I received an email recently from someone I don’t know very well directing me to do something.  Not asking, but telling. 

It was curt and commanding and it made me bristle.  It also made me dig my heals in and not want to do what I was being asked.  There were no pleasantries and no explanation of why this change was required.

No amount of emotional intelligence or self-awareness stops us reacting to poorly managed change.  Sure, we might be more aware of what we are feeling and why, but we still get our buttons pushed.

I’ve spent my working life helping individuals and organisations lead successful change and transformation and have formal qualifications in this space. As a result I know what makes change so hard, and in some cases – way harder than it needs to be.

Here’s my top three reasons why change is so hard, and importantly, what you can do to avoid the pitfalls.  

Reason No. 1: People don’t like being told what to do.  And when people are pushed, they push back.

It is far more constructive to develop compelling communications (written or verbal) that help people make their own decision to engage in the change.  Clever change practitioners can help you do that.

I spend a lot of time with my change coaching and consulting clients developing change communication frameworks to help this go smoothly.  It’s not the same as a general comms strategy – it has specific change methodology woven within it and caters specifically to the individuals being impacted by the change.

We need to ensure we are crafting a compelling reason for change and framing messages in a way that is scientifically proven to reduce resistance (reduce, not stop – resistance is a normal part of change). 

When people understand they have a menu of choices and feel more control it helps them to move off the starting blocks without digging their heals in and gives you some momentum.
 
Reason No. 2:  The change gap is too wide.  Chunk it down.

Be cognizant of the starting place (the current state), the desired future state and the size of the change gap – individually or organizationally.

Most of us can understand how this applies if we think about goals such as to lose weight or build fitness.  We don’t immediately start off saying we want to run 30km today. Or we want to lose 20kgs this month.  It’s a surefire way to lose motivation and give up because the change gap is too big.  We start small.  I’m going to run 2km today. Or I want to lose 3kg this month.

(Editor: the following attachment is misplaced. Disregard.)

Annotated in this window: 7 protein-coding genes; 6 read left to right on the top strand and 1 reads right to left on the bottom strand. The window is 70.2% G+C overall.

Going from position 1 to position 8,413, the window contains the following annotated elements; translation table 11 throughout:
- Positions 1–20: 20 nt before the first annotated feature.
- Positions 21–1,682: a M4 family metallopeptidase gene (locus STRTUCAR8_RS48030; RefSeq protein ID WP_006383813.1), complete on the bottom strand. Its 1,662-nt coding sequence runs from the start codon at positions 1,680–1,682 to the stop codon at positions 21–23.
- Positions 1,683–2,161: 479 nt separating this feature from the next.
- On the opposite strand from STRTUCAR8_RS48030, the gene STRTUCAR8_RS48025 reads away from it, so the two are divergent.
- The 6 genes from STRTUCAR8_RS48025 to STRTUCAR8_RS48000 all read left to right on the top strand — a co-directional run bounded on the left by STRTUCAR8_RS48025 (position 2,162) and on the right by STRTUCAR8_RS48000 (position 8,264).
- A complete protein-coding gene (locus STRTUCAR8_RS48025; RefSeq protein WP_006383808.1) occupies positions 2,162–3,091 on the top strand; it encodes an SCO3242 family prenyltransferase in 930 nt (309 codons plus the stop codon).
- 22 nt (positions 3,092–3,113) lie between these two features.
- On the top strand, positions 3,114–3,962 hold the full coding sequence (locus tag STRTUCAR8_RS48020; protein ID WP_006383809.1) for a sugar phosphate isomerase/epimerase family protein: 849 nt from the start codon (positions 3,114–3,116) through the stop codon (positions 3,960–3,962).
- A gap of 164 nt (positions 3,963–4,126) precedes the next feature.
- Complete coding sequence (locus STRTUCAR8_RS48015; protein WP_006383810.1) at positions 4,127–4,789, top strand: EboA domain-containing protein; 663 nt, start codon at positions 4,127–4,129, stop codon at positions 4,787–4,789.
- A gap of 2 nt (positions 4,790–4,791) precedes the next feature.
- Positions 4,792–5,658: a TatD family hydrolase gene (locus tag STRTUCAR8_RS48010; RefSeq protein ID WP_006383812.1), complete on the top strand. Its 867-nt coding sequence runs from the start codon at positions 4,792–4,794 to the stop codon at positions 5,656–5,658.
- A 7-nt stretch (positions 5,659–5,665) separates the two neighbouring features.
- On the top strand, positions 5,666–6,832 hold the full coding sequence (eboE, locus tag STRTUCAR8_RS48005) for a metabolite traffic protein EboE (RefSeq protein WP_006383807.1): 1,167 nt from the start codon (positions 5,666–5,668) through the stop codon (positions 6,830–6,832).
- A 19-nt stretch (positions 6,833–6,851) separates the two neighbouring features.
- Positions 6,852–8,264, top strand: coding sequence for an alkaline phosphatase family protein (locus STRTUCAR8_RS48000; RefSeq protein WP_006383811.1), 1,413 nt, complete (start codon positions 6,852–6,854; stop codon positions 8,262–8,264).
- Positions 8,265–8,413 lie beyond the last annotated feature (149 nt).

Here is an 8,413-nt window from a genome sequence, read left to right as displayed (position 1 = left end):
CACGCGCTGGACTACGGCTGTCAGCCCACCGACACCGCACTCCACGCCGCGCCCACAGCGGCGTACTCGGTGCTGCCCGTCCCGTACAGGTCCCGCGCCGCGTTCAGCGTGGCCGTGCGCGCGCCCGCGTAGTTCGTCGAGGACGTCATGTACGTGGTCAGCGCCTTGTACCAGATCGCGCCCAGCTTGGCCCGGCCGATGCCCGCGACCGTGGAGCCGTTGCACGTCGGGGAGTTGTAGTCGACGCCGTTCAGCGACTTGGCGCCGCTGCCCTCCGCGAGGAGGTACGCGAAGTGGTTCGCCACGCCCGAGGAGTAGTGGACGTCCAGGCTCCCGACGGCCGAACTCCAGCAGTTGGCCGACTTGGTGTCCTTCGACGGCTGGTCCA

Completing these smaller steps gives us a sense of achievement and reward and fuels our motivation for the long change journey ahead.  Workplace change is no different.

Organisationally, you need to sell the desired future state, but create steppingstones for people along the way so they can progressively make it to the other side and not have to make a giant leap.
 
Reason No. 3:  We don’t create space for the change or prioritise it.

Change of any form requires cognitive and emotional space. 

People are deeply rooted in the current state.  Have you ever listened to someone complain about their current state but as soon as you suggest some changes they bunker down and hold tight to the here and now? 

It’s human nature.  We are firmly attached to our current state because we know (even if it bugs us) that we can function within it.

A future state vision no matter how compelling still brings uncertainty. We don’t know for sure what that will look like or if we will be okay in that new state.  This is the primary reason for so much resistance and reactance and emotional dysregulation during change.  It’s uncertain.

It is nearly impossible for change leads and those having to make change to be able to navigate all of this without having some mental space to do so. 

If the change is important you need to ruthlessly prioritise so people have the cognitive capacity to understand and embrace the change and learn how to work in new ways.

Whilst your first instinct might be that “we don’t have time for that” think about whether you have time to spend six months longer trying to get people into the future state, or to navigate the emotional dysregulation and tensions, or time to start all over again when the change fails. 

Change fatigue is a modern-day reality, and it comes from too many changes simultaneously or continuously being implemented (change saturation) that exceeds the individual’s capacity to absorb and adopt the change.  Change takes extra energy.  Create the space.

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As a Prosci Certified Change Practitioner I have access to a suite of diagnostics and resources that help support change leads (those who have been tapped on the shoulder internally to drive a change) to get the results whilst preserving culture and wellbeing.

More importantly, that help ensure your future change initiatives will also be successful. If you need help in this space reach out.

In the meantime, here’s some resources you can access to help you navigate successful change:

My Cracking the Change Code (TM) program. 

I work 1:1 (or 1: Change Leads Group) with change leads to help your change be successful.  Consulting, coaching, change design and planning.  This is a six month program with intensive change support at a fixed price.
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Tanya Heaney-Voogt

Director & Principal Consultant
MBA, ICFACC, MAHRI, Dip Mgt, Dip Coaching, Prosci® Certified Change Practitioner
E: tanya@tanyaheaneyvoogt.com

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